In 2008 an item appeared in a publication of the American Academy of Pediatrics acknowledging the scientific validity of avoiding chemical exposures as a legitimate avenue for reducing ADHD symptoms. Despite this top-level endorsement, this method of treating ADHD remains controversial and poorly understood ever since its inception in the early 1970’s. This webinar separates fact from the many distortions, falsehoods, and myths that have emerged over the last half-century about this method of ADHD treatment.
This webinar details the major components of this method and the array of chemicals it asks the child with ADHD to avoid. It also portrays the scientific research history behind this method, from the early studies and the backlash that occurred against them to modern-day scientific articles that have triggered sweeping changes in the handling of household chemicals and those associated with food in institutional and school settings.
This fascinating webinar also provides real answers to some tough questions aaout ADHD treatment. Is this method safe? Does it work? If so, is its apparent effectiveness mainly the result of placebo effects rather than valid science? How does it measure up against more widely verified methods, especially psychiatric pharmaceuticals? If it is a credible treatment method, why isn’t it more widely advocated by physicians, dietitians, and other professionals who service the ADHD community? Does it have a role in autism treatment? Can it be combined with other treatment methods?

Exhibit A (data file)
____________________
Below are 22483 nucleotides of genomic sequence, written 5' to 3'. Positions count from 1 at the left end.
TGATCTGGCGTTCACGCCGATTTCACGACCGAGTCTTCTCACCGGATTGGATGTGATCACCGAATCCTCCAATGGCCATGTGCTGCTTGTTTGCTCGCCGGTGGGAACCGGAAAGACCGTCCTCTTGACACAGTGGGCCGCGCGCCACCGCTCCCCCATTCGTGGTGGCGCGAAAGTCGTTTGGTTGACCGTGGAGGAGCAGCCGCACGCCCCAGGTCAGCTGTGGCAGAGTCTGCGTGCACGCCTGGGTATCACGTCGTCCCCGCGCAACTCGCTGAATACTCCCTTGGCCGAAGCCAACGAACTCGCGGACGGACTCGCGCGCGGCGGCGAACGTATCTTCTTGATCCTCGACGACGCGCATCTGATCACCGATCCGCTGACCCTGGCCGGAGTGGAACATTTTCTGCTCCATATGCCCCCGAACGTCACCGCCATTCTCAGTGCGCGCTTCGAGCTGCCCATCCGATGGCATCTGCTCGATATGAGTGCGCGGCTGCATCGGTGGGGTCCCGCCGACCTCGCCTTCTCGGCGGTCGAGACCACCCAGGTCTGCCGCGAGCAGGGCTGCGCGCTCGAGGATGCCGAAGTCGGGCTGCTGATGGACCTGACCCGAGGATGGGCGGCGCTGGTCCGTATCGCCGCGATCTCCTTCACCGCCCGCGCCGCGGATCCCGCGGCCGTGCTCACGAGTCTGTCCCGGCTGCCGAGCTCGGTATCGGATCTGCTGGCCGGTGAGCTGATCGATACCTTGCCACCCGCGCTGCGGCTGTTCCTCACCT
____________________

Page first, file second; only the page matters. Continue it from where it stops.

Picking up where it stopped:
A central figure in the popularization of this method is Benjamin Feingold, M.D. What kind of person was he? Did he conduct scientific research on this method? What were his qualifications for introducing a treatment for ADHD? Was he likely to have had ulterior motives for advocating this method? Did he actually witness treatment results from it? For the serious student of scientific research about treatment of ADHD and related conditions, this webinar provides many answers.
After participating in this webinar you will be able to:
- Outline the chief chemical categories to be avoided
- Cite pivotal journal articles investigating this method
- Contrast its effectiveness with that of pharmaceuticals
- Explain why this method became so popular in the 1970’s
- Summarize the safety and clinical effectiveness of this method
- Place it in correct context against other treatment methods for ADHD
- …..and much, much more.